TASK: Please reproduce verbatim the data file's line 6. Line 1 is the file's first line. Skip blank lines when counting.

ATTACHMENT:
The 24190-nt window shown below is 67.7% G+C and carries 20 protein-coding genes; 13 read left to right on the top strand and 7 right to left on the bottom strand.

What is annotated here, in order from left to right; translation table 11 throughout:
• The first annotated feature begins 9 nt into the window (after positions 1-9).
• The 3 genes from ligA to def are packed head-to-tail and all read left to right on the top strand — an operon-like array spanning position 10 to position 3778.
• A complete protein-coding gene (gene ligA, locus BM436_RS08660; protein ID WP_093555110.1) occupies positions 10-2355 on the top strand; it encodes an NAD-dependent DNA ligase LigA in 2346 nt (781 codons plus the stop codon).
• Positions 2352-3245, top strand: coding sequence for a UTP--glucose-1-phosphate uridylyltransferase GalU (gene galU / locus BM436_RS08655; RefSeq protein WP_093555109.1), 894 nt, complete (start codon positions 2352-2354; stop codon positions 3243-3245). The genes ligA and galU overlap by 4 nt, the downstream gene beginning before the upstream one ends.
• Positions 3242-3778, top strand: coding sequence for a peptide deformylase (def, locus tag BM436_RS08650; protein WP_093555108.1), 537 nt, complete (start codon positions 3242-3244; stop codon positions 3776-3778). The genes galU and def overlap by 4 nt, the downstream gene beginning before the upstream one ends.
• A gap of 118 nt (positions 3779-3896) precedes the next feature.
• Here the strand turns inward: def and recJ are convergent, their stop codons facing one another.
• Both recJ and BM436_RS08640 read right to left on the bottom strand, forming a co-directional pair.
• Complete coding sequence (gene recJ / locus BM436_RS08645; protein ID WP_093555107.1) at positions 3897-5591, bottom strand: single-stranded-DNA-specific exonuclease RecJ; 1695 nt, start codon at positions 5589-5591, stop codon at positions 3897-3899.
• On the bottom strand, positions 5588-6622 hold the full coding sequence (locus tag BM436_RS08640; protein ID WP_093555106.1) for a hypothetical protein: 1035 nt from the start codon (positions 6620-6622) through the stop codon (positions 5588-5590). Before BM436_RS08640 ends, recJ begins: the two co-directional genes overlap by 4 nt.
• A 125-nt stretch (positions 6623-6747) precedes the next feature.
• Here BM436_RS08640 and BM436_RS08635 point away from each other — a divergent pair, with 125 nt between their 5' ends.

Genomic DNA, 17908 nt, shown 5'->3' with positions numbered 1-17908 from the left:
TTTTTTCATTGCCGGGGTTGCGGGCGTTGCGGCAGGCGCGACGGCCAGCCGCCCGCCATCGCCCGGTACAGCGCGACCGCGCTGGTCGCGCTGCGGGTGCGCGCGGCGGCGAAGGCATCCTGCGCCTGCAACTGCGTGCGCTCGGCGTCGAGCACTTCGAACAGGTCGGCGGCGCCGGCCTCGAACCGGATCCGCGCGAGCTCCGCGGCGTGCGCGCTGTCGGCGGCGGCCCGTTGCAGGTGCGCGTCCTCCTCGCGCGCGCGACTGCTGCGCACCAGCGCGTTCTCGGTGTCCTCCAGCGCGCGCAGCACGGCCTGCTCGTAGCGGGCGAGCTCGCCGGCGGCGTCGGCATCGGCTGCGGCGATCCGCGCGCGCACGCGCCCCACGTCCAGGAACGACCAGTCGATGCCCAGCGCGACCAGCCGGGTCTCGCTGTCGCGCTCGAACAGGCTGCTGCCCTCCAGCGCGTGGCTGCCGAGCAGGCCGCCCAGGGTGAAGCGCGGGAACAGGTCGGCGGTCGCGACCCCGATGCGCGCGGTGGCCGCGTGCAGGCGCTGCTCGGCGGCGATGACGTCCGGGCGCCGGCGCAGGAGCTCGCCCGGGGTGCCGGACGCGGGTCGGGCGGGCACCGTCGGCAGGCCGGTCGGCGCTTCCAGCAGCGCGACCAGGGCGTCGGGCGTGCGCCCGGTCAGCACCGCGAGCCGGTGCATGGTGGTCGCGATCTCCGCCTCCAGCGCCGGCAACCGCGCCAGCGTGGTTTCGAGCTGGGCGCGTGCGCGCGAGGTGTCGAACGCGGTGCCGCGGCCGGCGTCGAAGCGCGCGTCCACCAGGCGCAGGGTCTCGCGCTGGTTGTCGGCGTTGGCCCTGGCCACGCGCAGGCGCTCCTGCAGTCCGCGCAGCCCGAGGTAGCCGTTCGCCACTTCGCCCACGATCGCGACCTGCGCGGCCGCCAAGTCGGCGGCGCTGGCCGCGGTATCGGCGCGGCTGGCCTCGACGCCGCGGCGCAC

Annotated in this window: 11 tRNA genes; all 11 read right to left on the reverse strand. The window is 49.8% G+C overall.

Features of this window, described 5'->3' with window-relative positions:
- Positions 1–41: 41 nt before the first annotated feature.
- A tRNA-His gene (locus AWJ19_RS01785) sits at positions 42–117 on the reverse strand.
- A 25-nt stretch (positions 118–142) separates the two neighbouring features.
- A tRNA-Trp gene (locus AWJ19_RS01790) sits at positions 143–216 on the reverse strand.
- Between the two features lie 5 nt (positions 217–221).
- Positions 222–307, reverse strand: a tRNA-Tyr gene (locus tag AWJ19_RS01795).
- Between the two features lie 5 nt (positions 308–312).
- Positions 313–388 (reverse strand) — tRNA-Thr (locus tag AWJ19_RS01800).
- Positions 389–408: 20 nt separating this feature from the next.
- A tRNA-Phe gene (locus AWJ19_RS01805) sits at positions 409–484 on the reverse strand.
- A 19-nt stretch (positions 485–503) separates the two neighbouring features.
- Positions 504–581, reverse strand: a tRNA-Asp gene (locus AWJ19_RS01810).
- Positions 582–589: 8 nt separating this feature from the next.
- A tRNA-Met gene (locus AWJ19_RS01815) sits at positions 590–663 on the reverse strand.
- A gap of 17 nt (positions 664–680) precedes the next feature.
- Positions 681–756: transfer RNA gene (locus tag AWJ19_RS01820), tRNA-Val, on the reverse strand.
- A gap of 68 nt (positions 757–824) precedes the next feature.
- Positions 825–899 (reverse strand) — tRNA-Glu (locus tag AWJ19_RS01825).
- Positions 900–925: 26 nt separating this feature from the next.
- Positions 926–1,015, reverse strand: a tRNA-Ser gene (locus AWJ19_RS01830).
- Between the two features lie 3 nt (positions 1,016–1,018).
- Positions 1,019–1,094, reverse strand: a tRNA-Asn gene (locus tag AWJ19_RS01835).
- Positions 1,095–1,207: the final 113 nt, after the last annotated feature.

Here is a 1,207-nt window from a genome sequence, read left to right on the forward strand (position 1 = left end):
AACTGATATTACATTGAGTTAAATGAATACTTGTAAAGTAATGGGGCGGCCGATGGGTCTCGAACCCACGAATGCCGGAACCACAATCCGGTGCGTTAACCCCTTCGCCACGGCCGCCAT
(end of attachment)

• Positions 2352-3245, top strand: coding sequence for a UTP--glucose-1-phosphate uridylyltransferase GalU (gene galU / locus BM436_RS08655; RefSeq protein WP_093555109.1), 894 nt, complete (start codon positions 2352-2354; stop codon positions 3243-3245). The genes ligA and galU overlap by 4 nt, the downstream gene beginning before the upstream one ends.